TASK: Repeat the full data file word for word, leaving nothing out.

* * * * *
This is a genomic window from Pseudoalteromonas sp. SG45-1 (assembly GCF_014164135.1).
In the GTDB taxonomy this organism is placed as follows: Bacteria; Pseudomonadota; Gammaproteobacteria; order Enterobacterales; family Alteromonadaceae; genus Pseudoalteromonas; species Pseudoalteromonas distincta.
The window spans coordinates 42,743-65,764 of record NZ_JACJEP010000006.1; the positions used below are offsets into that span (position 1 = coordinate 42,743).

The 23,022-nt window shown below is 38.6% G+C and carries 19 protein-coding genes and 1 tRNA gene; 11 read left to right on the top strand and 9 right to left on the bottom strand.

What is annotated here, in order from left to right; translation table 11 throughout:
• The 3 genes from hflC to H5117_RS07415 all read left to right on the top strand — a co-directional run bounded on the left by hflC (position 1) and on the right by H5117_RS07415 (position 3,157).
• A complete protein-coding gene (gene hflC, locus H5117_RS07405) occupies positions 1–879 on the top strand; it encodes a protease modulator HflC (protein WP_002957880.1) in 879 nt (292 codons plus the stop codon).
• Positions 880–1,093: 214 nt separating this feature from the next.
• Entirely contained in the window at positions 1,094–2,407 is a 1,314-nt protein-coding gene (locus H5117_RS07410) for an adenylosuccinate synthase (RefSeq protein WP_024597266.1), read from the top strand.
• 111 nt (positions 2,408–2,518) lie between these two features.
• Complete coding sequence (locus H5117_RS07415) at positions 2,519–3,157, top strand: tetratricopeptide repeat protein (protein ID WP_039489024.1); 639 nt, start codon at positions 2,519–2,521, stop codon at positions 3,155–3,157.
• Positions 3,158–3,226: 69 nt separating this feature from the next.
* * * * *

This is a genomic window from Pseudoalteromonas sp. SG45-1 (assembly GCF_014164135.1).
In the GTDB taxonomy this organism is placed as follows: Bacteria; Pseudomonadota; Gammaproteobacteria; order Enterobacterales; family Alteromonadaceae; genus Pseudoalteromonas; species Pseudoalteromonas distincta.
The window spans coordinates 42,743-65,764 of record NZ_JACJEP010000006.1; the positions used below are offsets into that span (position 1 = coordinate 42,743).

The 23,022-nt window shown below is 38.6% G+C and carries 19 protein-coding genes and 1 tRNA gene; 11 read left to right on the top strand and 9 right to left on the bottom strand.

What is annotated here, in order from left to right; translation table 11 throughout:
• The 3 genes from hflC to H5117_RS07415 all read left to right on the top strand — a co-directional run bounded on the left by hflC (position 1) and on the right by H5117_RS07415 (position 3,157).
• A complete protein-coding gene (gene hflC, locus H5117_RS07405) occupies positions 1–879 on the top strand; it encodes a protease modulator HflC (protein WP_002957880.1) in 879 nt (292 codons plus the stop codon).
• Positions 880–1,093: 214 nt separating this feature from the next.
• Entirely contained in the window at positions 1,094–2,407 is a 1,314-nt protein-coding gene (locus H5117_RS07410) for an adenylosuccinate synthase (RefSeq protein WP_024597266.1), read from the top strand.
• 111 nt (positions 2,408–2,518) lie between these two features.
• Complete coding sequence (locus H5117_RS07415) at positions 2,519–3,157, top strand: tetratricopeptide repeat protein (protein ID WP_039489024.1); 639 nt, start codon at positions 2,519–2,521, stop codon at positions 3,155–3,157.
• Positions 3,158–3,226: 69 nt separating this feature from the next.